“It’s the hypervigilance and need to be mindful about where I can be myself,” he said. “It’s not surprising, we know that is the experience of many students, but to see it written down in report form gave an added weight to that.”
This is especially true for students who identify as transgender, non-binary, gender non-conforming, for LGBTQ+ students of color, and another marginalized segment of the population, according to the report.
Among other ideas, Renn suggests moving forward with plans to reactivate the currently dormant Safe Zone program, which could offer programing aimed to raise the understanding of LGBTQ+ issues, including the stresses of intersecting identities. Certificates or placards could then be available for allies involved, allowing them to be easily identified by students.
Luis H. Garay, director of Virginia Tech’s LGBTQ+ Resource Center, said the report had energized efforts, such as reactivating the Safe Zone program and the further development of the resource center, which developed its first mission statement, vision statement, and guiding principles, last summer.
“I think this report gave us a little push,” said Garay, who is also a member of the working group. “Now we have something we can look at and be beholden to.”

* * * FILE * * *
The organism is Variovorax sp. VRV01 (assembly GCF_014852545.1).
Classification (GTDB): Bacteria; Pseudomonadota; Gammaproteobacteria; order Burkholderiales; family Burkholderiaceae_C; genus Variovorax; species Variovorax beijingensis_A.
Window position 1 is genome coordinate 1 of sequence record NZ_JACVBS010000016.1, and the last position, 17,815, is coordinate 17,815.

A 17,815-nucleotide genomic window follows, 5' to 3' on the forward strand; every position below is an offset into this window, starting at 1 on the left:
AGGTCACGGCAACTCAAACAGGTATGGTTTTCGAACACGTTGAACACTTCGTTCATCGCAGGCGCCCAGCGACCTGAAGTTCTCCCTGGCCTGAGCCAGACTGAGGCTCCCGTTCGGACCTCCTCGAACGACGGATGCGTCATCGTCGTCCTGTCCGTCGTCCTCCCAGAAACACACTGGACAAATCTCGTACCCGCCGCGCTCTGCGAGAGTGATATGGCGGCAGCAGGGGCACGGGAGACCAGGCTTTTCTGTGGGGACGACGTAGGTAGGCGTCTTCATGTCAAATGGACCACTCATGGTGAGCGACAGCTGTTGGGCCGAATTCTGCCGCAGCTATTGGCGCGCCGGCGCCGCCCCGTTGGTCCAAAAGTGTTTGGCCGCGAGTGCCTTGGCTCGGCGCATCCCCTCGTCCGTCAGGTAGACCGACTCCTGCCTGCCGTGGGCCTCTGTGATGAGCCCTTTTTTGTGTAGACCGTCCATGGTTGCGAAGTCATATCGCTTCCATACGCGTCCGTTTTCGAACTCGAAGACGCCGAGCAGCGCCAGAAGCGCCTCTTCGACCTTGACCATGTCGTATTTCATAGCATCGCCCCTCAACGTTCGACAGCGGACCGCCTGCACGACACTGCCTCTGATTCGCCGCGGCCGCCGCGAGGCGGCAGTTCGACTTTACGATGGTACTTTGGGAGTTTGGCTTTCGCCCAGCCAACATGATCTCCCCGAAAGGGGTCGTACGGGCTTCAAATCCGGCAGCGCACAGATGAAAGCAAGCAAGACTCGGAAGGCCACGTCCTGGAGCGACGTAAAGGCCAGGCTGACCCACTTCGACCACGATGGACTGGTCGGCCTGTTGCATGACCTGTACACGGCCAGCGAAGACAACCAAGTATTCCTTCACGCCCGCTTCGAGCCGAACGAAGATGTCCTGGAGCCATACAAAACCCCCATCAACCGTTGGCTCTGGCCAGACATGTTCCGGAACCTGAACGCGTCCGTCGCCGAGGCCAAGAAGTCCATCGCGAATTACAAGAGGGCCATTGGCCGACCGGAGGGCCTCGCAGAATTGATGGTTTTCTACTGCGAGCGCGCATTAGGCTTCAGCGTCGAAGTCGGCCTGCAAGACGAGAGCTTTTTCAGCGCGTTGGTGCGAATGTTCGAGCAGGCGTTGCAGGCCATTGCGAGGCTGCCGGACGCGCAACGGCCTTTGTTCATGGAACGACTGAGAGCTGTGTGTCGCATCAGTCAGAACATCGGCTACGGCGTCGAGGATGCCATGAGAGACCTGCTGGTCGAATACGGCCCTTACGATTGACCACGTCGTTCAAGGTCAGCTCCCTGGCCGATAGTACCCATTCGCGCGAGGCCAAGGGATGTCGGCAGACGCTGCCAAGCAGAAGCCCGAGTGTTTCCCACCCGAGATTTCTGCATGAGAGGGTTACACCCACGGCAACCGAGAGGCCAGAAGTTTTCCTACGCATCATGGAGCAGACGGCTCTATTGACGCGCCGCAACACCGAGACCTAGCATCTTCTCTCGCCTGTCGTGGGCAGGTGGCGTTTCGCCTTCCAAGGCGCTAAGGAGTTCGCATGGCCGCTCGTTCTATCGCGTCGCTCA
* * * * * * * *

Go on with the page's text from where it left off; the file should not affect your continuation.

They said putting together an advisory board for the center was the immediate next step and they believe the demographics of the working group will assist in the ongoing development of the center’s community-based model engaging undergraduate students, graduate students, faculty, staff, and alumni.
“The working group is wonderful because it brings a lot of different constituents to the table,” Garay said. Perhaps the most unique constituents in the group are those living in the current climate while at the same time working to positively change it.
“Me and others from HokiePRIDE were not really surprised by the results of this report and were really eager to push more towards doing something about it,” said Rowan Wooldridge, a junior studying biochemistry and president of HokiePRIDE.
“This is the first step towards our voices being heard, and there are some very passionate and knowledgeable people working to make this university better for people like us,” Wooldridge said.
- Yolanda Avent, Cultural and Community Centers
- Karen DePauw, Graduate School
- Luis Garay, LGBTQ+ Resource Center
- Tyneshia Griffin, Undergraduate Student
- Jordan Harrison, Cook Counseling Center, LGBT Caucus Co-Chair
- John Livingston, Undergraduate Student
- Adam Masters, Graduate Student
- Quynh-Van Nguyen, Undergraduate Student
- Minh-An Pence, University Human Resources
- Patty Perillo, Student Affairs
- Kathryn Polidoro, Equity and Access
- Marcy Schnitzer, Office for Inclusion and Diversity
- Angela Simmons, Student Affairs
- Jill Sible, Undergraduate Academic Affairs
- Nathaniel Soss, Undergraduate Student
- Rachel Weaver, School of Visual Arts, LGBT Caucus Co-Chair
- Rowan Wooldridge, Undergraduate Student